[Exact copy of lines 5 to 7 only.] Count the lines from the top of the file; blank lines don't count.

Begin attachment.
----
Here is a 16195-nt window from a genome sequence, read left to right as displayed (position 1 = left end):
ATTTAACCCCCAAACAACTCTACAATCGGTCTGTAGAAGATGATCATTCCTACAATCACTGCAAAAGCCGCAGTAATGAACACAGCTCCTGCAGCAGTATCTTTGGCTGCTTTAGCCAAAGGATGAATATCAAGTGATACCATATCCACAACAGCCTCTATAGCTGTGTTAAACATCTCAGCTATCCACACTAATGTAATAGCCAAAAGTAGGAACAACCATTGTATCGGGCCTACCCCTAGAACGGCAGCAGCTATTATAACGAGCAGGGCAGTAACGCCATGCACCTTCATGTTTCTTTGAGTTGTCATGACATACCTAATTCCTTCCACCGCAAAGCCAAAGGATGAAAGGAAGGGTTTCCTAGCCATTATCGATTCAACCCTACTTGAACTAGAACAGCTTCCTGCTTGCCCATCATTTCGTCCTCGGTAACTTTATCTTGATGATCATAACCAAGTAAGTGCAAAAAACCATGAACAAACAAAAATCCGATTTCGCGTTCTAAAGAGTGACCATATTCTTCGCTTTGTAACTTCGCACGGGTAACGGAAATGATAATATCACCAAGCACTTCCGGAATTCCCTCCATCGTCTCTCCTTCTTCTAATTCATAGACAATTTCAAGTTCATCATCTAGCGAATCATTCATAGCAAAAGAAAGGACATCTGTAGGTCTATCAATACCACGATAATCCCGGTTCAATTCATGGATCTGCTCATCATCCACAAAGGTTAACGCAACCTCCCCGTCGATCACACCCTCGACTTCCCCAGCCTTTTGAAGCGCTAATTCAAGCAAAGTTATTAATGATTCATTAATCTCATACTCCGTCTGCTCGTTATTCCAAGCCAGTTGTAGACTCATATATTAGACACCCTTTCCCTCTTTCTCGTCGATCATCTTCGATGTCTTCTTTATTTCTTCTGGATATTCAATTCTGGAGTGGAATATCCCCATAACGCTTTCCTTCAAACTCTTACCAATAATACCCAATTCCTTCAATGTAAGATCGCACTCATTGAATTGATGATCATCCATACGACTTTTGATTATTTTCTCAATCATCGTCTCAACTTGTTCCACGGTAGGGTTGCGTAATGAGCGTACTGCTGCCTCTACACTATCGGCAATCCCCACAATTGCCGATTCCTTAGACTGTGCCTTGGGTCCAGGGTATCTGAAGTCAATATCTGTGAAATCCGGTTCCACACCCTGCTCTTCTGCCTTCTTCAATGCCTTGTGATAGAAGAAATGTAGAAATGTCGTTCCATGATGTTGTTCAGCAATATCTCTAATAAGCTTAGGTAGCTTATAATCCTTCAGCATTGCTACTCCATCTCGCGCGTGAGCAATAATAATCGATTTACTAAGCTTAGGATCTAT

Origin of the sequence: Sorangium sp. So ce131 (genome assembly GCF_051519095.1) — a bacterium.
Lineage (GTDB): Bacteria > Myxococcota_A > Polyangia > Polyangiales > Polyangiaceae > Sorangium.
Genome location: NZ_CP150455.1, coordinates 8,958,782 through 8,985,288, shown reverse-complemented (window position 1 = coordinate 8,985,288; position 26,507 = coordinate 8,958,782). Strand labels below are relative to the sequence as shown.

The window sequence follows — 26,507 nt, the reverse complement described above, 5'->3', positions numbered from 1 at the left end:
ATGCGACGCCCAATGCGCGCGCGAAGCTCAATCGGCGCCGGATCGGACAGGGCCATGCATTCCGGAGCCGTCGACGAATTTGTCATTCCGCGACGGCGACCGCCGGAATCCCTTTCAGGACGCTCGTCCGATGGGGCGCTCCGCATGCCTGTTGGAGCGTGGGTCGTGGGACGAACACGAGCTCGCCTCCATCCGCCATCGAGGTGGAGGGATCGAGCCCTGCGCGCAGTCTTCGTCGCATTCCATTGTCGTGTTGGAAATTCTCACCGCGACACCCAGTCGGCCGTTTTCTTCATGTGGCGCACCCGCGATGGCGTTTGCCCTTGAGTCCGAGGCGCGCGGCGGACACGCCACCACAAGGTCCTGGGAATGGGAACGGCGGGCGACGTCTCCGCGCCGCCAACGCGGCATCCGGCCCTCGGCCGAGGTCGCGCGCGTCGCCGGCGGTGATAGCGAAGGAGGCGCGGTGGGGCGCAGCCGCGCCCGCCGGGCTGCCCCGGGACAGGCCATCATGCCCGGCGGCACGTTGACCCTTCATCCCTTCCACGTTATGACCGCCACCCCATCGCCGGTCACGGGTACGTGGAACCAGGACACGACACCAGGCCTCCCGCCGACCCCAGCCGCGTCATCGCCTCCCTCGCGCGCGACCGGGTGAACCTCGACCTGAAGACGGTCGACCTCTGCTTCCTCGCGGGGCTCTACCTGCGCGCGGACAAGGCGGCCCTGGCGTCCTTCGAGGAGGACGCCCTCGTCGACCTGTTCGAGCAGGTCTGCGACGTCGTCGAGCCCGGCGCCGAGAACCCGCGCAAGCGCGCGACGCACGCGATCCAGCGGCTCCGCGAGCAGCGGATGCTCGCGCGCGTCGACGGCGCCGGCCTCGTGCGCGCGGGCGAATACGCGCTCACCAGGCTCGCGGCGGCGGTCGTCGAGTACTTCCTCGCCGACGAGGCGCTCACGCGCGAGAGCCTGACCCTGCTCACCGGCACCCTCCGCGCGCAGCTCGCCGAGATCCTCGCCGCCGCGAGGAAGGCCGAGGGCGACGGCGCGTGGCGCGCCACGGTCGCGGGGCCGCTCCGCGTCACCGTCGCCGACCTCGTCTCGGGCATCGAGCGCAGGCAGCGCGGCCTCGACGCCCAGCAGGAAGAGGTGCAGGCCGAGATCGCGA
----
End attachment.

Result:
Genome location: NZ_CP150455.1, coordinates 8,958,782 through 8,985,288, shown reverse-complemented (window position 1 = coordinate 8,985,288; position 26,507 = coordinate 8,958,782). Strand labels below are relative to the sequence as shown.

The window sequence follows — 26,507 nt, the reverse complement described above, 5'->3', positions numbered from 1 at the left end:
ATGCGACGCCCAATGCGCGCGCGAAGCTCAATCGGCGCCGGATCGGACAGGGCCATGCATTCCGGAGCCGTCGACGAATTTGTCATTCCGCGACGGCGACCGCCGGAATCCCTTTCAGGACGCTCGTCCGATGGGGCGCTCCGCATGCCTGTTGGAGCGTGGGTCGTGGGACGAACACGAGCTCGCCTCCATCCGCCATCGAGGTGGAGGGATCGAGCCCTGCGCGCAGTCTTCGTCGCATTCCATTGTCGTGTTGGAAATTCTCACCGCGACACCCAGTCGGCCGTTTTCTTCATGTGGCGCACCCGCGATGGCGTTTGCCCTTGAGTCCGAGGCGCGCGGCGGACACGCCACCACAAGGTCCTGGGAATGGGAACGGCGGGCGACGTCTCCGCGCCGCCAACGCGGCATCCGGCCCTCGGCCGAGGTCGCGCGCGTCGCCGGCGGTGATAGCGAAGGAGGCGCGGTGGGGCGCAGCCGCGCCCGCCGGGCTGCCCCGGGACAGGCCATCATGCCCGGCGGCACGTTGACCCTTCATCCCTTCCACGTTATGACCGCCACCCCATCGCCGGTCACGGGTACGTGGAACCAGGACACGACACCAGGCCTCCCGCCGACCCCAGCCGCGTCATCGCCTCCCTCGCGCGCGACCGGGTGAACCTCGACCTGAAGACGGTCGACCTCTGCTTCCTCGCGGGGCTCTACCTGCGCGCGGACAAGGCGGCCCTGGCGTCCTTCGAGGAGGACGCCCTCGTCGACCTGTTCGAGCAGGTCTGCGACGTCGTCGAGCCCGGCGCCGAGAACCCGCGCAAGCGCGCGACGCACGCGATCCAGCGGCTCCGCGAGCAGCGGATGCTCGCGCGCGTCGACGGCGCCGGCCTCGTGCGCGCGGGCGAATACGCGCTCACCAGGCTCGCGGCGGCGGTCGTCGAGTACTTCCTCGCCGACGAGGCGCTCACGCGCGAGAGCCTGACCCTGCTCACCGGCACCCTCCGCGCGCAGCTCGCCGAGATCCTCGCCGCCGCGAGGAAGGCCGAGGGCGACGGCGCGTGGCGCGCCACGGTCGCGGGGCCGCTCCGCGTCACCGTCGCCGACCTCGTCTCGGGCATCGAGCGCAGGCAGCGCGGCCTCGACGCCCAGCAGGAAGAGGTGCAGGCCGAGATCGCGA